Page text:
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From The Collaborative International Dictionary of English v.0.48 :
Drama \Dra"ma\ (dr[aum]"m[.a] or dr[=a]"m[.a]; 277), n. [L.
drama, Gr. dra^ma, fr. dra^n to do, act; cf. Lith. daryti.]
1. A composition, in prose or poetry, accommodated to action,
and intended to exhibit a picture of human life, or to
depict a series of grave or humorous actions of more than
ordinary interest, tending toward some striking result. It
is commonly designed to be spoken and represented by
actors on the stage.
A divine pastoral drama in the Song of Solomon.
2. A series of real events invested with a dramatic unity and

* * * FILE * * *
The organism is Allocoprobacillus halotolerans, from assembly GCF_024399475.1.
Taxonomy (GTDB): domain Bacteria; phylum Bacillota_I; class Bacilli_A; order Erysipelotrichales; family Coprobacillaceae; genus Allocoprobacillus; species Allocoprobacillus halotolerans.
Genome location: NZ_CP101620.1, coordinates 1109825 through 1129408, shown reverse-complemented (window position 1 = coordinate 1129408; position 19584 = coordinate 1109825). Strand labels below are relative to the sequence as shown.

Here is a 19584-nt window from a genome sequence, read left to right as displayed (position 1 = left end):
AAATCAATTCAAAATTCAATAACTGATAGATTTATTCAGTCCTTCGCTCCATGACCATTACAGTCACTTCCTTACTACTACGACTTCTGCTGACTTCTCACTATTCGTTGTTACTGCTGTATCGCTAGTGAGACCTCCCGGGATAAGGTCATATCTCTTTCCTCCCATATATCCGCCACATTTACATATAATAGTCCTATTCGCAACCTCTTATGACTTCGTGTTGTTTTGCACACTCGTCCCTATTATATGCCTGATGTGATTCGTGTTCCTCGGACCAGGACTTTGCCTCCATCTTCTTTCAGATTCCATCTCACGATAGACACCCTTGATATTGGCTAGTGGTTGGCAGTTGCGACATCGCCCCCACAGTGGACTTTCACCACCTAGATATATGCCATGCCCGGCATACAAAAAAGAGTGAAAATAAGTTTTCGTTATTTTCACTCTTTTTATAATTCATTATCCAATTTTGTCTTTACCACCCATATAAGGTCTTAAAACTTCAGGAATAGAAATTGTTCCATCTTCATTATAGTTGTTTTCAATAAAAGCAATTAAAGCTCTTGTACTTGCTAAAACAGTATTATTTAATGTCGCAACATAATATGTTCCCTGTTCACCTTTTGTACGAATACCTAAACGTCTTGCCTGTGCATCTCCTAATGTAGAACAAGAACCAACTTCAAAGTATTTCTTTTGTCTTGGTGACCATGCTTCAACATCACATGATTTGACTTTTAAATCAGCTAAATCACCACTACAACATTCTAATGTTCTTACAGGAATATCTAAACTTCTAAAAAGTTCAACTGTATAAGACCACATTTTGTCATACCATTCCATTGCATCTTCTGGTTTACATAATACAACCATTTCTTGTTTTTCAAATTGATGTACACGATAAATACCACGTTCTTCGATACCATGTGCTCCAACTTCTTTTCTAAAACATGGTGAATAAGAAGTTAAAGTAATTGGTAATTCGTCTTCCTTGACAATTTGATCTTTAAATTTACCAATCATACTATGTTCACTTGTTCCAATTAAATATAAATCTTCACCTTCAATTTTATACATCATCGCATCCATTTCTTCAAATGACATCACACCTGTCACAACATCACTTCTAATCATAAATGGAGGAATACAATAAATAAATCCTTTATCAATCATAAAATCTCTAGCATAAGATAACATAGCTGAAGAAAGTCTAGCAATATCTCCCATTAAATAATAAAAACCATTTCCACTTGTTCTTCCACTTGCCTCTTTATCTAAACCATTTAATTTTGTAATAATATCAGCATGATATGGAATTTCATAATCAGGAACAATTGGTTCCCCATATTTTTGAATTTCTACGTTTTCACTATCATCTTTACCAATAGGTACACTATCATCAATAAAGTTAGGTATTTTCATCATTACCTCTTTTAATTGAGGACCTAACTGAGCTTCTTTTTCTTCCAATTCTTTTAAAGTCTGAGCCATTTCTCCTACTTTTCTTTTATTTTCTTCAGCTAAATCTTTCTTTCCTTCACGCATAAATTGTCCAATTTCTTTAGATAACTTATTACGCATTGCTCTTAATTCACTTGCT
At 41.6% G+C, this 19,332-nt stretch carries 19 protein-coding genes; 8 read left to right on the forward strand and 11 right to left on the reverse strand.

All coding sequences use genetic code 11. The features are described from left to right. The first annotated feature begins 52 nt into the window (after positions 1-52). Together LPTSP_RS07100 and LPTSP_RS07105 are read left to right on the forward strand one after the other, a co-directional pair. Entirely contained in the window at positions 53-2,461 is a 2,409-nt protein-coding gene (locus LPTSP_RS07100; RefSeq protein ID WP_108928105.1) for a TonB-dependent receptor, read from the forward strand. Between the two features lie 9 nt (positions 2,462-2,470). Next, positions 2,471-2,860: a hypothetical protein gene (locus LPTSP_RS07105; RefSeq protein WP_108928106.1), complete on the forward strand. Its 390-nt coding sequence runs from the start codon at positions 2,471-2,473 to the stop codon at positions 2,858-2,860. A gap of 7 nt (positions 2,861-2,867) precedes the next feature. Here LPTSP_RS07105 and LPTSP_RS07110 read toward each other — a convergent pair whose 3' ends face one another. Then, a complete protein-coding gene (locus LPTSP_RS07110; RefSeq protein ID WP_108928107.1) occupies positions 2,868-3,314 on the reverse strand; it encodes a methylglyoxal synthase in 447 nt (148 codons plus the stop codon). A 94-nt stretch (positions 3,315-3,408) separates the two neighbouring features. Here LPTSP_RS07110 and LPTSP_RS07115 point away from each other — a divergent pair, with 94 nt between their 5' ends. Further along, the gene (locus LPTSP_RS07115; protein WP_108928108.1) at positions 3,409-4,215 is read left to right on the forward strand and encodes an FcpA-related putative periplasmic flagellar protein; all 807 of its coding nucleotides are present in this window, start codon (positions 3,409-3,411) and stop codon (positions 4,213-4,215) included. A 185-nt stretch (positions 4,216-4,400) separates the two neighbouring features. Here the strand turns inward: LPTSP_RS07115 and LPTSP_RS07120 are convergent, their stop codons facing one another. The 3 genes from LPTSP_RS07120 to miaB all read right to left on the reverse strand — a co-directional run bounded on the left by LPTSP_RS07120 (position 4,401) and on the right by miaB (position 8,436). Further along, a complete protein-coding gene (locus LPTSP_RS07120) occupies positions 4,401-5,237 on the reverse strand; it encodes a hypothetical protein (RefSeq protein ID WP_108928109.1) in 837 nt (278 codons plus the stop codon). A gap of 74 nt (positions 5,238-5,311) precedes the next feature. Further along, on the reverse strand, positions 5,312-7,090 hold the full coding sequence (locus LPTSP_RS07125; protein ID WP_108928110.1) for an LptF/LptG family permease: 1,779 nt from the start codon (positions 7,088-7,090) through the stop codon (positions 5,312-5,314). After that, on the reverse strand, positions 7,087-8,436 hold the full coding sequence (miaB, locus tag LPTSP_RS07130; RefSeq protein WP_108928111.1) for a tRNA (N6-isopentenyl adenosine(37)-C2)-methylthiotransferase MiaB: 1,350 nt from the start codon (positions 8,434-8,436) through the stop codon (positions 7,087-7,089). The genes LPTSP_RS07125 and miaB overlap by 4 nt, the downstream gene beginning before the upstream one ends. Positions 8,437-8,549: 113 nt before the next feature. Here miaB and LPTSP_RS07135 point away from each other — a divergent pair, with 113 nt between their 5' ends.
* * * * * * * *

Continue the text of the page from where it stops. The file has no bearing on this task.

interest. "The drama of war." --Thackeray.
Westward the course of empire takes its way;
The four first acts already past,
A fifth shall close the drama with the day;
Time's noblest offspring is the last. --Berkeley.
The drama and contrivances of God's providence.
3. Dramatic composition and the literature pertaining to or
illustrating it; dramatic literature.
Note: The principal species of the drama are tragedy and
comedy; inferior species are tragi-comedy,
melodrama, operas, burlettas, and farces.
The romantic drama, the kind of drama whose aim is to
present a tale or history in scenes, and whose plays (like
those of Shakespeare, Marlowe, and others) are stories
told in dialogue by actors on the stage. --J. A. Symonds.
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